Samford Hall, a 101-bed residence hall, was completed in 2004. In 2006, the 151-bed Karlene Farmer Faulkner Hall opened. In 2009, Ram Hall expanded the cafeteria and provided a state-of-the-art auditorium for student events and concerts. The Timbers, a 96-bed apartment-style residence, was added in 2012. In 2013 the university completed an extensive $7 million campus-wide enhancement project. The university’s Center for Performing Arts was established, a professional recording studio built, and online academic programs were launched. Dr. Foley retired in 2016 after more than 18 years as president.




On April 11, 2016, Dr. Timothy L. Smith was named president. The university significantly expanded academic programs and established its first two doctoral programs. Over 34 academic programs were added, nearly doubling offerings to 76 programs. New labs such as the Center for Excellence in Healthcare Practice emphasized practical learning experiences.  The university implemented a four-day academic/work week with “Focus Fridays.” Dr. Smith resigned on February 27, 2019.

The New University of Mobile Seal

The Official Seal of University of Mobile is an expression of the university’s identity and academic character. Each element of the design has meaning:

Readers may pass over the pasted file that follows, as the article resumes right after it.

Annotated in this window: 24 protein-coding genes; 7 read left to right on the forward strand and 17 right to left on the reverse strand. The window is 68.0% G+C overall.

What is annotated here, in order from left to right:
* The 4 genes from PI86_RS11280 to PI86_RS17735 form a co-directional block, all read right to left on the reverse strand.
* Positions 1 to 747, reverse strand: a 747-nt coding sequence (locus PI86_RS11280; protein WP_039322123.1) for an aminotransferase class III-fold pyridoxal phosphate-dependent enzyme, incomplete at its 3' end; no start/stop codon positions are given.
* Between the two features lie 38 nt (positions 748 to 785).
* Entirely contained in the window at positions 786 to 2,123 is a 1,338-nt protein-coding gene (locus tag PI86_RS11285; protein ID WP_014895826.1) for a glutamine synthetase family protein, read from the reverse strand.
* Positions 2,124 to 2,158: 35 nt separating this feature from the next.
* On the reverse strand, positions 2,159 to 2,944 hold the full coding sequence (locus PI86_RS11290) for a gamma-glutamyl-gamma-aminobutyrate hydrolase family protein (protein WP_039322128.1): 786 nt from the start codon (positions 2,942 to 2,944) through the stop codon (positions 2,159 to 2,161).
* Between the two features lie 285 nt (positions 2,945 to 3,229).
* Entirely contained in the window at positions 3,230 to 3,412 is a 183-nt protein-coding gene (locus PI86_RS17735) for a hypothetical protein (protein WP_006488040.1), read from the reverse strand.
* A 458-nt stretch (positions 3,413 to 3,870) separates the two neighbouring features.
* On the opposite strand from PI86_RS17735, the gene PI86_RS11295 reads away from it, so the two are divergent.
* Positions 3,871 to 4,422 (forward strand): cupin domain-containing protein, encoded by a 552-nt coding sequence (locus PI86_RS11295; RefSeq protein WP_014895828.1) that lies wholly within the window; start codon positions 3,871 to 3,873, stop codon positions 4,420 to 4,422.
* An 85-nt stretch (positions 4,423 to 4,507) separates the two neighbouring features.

Three Circles: Represent the Trinity - Father, Son and Holy Spirit.
Torch and Flame: Represent truth and knowledge. Symbolizes Jesus Christ as Light of
the World, God as the Source of Divine Wisdom, and a renewed spirit and transformed mind that is the aim of a University of Mobile education.
Stars: Represent God’s guidance and man’s aspiration.
Oak Laurel: Represents the spirit of collaboration, partnership and community. Symbolizes a strong foundation, continued growth and serves as a reminder of the oaks of Mobile, Alabama and the historic Eichold Oaks on campus. The leaves are specifically drawn to represent the Live Oak variety of oak trees on campus.
• The Fear of the Lord is the Beginning of Wisdom: A quotation from Proverbs 9:10 and